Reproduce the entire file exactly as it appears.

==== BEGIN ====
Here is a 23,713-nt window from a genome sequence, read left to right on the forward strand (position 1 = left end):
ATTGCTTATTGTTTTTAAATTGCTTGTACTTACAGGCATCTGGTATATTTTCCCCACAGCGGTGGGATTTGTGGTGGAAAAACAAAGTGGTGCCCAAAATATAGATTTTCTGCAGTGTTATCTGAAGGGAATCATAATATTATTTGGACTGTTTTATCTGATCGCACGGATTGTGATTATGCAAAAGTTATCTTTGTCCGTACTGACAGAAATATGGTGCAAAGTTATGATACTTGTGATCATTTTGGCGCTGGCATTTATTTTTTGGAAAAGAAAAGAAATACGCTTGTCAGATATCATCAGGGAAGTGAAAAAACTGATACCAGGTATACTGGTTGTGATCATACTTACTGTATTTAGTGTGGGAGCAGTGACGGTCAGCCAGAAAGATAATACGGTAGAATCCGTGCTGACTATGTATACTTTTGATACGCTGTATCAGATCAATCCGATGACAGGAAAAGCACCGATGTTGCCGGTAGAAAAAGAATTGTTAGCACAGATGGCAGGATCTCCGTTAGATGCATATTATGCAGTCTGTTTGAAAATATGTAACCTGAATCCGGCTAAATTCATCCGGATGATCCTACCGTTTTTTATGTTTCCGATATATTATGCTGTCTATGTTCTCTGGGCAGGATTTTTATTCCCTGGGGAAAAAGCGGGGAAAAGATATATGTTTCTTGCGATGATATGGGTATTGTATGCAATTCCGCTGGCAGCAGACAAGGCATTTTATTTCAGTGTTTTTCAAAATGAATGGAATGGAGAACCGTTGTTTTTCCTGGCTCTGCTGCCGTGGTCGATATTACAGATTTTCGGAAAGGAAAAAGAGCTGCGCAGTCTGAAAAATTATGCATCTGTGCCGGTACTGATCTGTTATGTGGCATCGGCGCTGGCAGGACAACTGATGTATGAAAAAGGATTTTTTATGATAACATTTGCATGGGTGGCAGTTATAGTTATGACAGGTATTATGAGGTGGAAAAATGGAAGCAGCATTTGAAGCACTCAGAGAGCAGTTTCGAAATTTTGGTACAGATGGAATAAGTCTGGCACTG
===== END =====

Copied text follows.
Here is a 23,713-nt window from a genome sequence, read left to right on the forward strand (position 1 = left end):
ATTGCTTATTGTTTTTAAATTGCTTGTACTTACAGGCATCTGGTATATTTTCCCCACAGCGGTGGGATTTGTGGTGGAAAAACAAAGTGGTGCCCAAAATATAGATTTTCTGCAGTGTTATCTGAAGGGAATCATAATATTATTTGGACTGTTTTATCTGATCGCACGGATTGTGATTATGCAAAAGTTATCTTTGTCCGTACTGACAGAAATATGGTGCAAAGTTATGATACTTGTGATCATTTTGGCGCTGGCATTTATTTTTTGGAAAAGAAAAGAAATACGCTTGTCAGATATCATCAGGGAAGTGAAAAAACTGATACCAGGTATACTGGTTGTGATCATACTTACTGTATTTAGTGTGGGAGCAGTGACGGTCAGCCAGAAAGATAATACGGTAGAATCCGTGCTGACTATGTATACTTTTGATACGCTGTATCAGATCAATCCGATGACAGGAAAAGCACCGATGTTGCCGGTAGAAAAAGAATTGTTAGCACAGATGGCAGGATCTCCGTTAGATGCATATTATGCAGTCTGTTTGAAAATATGTAACCTGAATCCGGCTAAATTCATCCGGATGATCCTACCGTTTTTTATGTTTCCGATATATTATGCTGTCTATGTTCTCTGGGCAGGATTTTTATTCCCTGGGGAAAAAGCGGGGAAAAGATATATGTTTCTTGCGATGATATGGGTATTGTATGCAATTCCGCTGGCAGCAGACAAGGCATTTTATTTCAGTGTTTTTCAAAATGAATGGAATGGAGAACCGTTGTTTTTCCTGGCTCTGCTGCCGTGGTCGATATTACAGATTTTCGGAAAGGAAAAAGAGCTGCGCAGTCTGAAAAATTATGCATCTGTGCCGGTACTGATCTGTTATGTGGCATCGGCGCTGGCAGGACAACTGATGTATGAAAAAGGATTTTTTATGATAACATTTGCATGGGTGGCAGTTATAGTTATGACAGGTATTATGAGGTGGAAAAATGGAAGCAGCATTTGAAGCACTCAGAGAGCAGTTTCGAAATTTTGGTACAGATGGAATAAGTCTGGCACTG